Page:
• 20. Measure Scope of Problem Defect : any length of time greater than 104 days Z ST = 1.36 DPPM = 556,922
  • 21. Analyze Root of Problem Emergency Room charges account for 40% of the defects.
  • 22. Analyze Root of Problem Mood Median Test: stacked versus subs Mood median test for stacked Chi-Square = 10135.57 DF = 4 P = 0.000 Individual 95.0% CIs subs N<= N> Median Q3-Q1 ---------+---------+---------+------- Amt. of 4531 590 1.0 1.0 + Coded Bi 3221 1900 3.0 2.0 + coded lo 74 5020 20.0 7.0 +-) coded ty 1787 3334 7.0 4.0 + Primary 3970 1151 2.0 2.0 + ---------+---------+---------+------- 6.0 12.0 18.0 Overall median = 3.0 There is a statistical difference in the medians based on location (Emergency Department).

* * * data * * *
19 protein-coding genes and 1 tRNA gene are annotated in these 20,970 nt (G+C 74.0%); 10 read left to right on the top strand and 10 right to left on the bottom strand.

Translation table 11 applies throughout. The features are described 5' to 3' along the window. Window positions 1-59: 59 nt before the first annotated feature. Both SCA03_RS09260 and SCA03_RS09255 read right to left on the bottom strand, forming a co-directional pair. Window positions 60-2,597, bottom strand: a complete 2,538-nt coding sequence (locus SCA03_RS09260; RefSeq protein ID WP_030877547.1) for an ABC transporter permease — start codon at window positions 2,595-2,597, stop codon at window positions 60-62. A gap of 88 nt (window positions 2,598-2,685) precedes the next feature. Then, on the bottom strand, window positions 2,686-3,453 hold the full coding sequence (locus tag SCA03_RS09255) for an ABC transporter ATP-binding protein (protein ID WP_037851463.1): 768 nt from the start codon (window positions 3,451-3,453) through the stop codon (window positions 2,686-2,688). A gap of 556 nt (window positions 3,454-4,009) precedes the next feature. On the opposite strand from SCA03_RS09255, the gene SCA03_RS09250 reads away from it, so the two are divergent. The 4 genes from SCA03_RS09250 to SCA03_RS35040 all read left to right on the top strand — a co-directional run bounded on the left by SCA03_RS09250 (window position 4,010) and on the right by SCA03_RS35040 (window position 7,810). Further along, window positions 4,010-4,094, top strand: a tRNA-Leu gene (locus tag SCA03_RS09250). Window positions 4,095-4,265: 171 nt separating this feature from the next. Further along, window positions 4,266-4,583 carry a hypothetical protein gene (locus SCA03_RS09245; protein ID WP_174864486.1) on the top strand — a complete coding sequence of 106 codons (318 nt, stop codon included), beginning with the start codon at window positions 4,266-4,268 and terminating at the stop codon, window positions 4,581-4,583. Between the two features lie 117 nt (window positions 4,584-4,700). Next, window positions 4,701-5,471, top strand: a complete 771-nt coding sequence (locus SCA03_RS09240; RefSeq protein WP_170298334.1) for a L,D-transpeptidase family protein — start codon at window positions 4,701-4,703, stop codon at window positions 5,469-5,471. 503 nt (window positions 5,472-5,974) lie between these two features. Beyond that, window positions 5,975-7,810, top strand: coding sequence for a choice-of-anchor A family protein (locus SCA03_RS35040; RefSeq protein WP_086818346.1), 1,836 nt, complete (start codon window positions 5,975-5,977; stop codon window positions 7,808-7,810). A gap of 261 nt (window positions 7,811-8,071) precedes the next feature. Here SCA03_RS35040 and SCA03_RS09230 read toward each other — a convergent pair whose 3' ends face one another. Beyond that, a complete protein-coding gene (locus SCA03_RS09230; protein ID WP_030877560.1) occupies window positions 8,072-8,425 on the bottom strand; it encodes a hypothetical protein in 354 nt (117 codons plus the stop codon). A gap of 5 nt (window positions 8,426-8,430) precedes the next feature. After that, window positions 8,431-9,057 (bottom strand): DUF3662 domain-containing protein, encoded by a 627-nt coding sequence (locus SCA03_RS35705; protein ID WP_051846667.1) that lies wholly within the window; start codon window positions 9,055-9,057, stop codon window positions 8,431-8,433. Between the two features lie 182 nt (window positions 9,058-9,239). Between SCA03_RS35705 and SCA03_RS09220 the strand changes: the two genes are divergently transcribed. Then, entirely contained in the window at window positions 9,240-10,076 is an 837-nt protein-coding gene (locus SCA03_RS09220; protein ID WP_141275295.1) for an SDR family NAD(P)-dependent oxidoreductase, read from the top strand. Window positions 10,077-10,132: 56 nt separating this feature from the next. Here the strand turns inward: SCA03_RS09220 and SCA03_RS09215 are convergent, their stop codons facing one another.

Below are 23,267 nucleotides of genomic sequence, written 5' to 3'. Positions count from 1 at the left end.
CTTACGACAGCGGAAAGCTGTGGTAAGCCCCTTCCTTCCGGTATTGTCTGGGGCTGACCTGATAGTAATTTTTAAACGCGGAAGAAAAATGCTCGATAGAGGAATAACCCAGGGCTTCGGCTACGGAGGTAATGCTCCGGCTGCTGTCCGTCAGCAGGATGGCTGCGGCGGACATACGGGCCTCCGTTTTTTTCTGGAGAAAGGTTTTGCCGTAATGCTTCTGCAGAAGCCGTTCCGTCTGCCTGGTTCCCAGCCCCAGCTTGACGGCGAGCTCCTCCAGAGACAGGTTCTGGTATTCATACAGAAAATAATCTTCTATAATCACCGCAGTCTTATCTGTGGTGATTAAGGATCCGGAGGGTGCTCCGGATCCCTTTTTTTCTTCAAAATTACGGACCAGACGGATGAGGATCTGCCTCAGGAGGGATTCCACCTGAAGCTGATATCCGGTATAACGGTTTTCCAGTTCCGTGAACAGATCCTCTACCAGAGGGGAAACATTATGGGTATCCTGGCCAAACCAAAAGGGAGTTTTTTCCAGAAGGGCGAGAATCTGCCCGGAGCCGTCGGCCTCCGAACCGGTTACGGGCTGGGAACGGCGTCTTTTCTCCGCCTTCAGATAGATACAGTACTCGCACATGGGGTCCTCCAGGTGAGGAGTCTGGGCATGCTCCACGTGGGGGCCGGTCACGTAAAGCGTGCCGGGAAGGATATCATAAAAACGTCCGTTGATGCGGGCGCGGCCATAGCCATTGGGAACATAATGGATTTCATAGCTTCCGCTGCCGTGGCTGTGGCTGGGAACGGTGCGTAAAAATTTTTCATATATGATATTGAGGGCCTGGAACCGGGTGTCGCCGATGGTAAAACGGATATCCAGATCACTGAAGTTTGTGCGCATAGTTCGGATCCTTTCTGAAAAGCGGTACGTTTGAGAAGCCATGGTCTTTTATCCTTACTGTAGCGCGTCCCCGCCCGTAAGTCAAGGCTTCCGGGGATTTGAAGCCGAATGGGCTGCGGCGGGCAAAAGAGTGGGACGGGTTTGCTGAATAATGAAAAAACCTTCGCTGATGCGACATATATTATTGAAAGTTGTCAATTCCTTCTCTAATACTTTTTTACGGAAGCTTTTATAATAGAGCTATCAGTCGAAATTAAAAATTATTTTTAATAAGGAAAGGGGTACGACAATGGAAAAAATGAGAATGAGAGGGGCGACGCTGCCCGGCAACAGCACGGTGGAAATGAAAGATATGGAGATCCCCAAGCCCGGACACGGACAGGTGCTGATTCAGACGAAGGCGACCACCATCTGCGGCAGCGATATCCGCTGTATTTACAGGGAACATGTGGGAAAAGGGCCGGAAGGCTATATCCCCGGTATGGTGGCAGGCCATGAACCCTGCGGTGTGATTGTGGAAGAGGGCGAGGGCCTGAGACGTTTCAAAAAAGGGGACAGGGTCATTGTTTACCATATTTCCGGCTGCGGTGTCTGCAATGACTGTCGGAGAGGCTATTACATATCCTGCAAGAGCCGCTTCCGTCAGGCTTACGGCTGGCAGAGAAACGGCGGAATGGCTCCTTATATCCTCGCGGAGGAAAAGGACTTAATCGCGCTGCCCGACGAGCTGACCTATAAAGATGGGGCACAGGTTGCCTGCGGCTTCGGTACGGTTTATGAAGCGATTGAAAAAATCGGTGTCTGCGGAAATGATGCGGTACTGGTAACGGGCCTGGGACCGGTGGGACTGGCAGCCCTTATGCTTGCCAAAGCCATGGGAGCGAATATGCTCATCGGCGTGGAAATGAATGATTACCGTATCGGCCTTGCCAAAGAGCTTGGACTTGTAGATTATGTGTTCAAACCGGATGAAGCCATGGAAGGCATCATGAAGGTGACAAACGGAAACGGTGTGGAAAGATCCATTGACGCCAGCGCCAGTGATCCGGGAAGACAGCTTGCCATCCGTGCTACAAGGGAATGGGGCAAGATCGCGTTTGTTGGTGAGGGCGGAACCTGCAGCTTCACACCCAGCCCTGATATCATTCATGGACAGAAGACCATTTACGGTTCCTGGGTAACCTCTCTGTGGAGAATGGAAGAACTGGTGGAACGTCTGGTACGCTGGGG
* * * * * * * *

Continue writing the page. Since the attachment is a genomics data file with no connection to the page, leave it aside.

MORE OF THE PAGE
• 23. Improve Pilot POINT OF SERVICE COLLECTIONS INITIATIVE EMERGENCY DEPARTMENT   Modified ED patient flow processes to ensure all eligible patients are routed through a formal “checkout” after being treated and discharged by clinicians.   Developed job description for Financial Counselor position. Interviewed and hired a Financial Counselor. Developed training schedule, which started on March 21 st . Went through a very extensive training schedule including tutorials on collection techniques and role-playing. Training with CFM, Hillcrest Credit Agency, Patient Registration, and Six Sigma representatives. Hours for the position are Sunday through Thursday, 1:00pm through 9:00pm. Comprehensive education and dialogue took place prior to rolling out the new processes to secure buy-in and compliance from staff.   Developed a new policy and procedure for post dated checks which allows us to collect money while ensuring the post dated checks are not deposited before the agreed date. This new policy allows for a check to be written with a payable/deposit date up to 5 days from the time of service.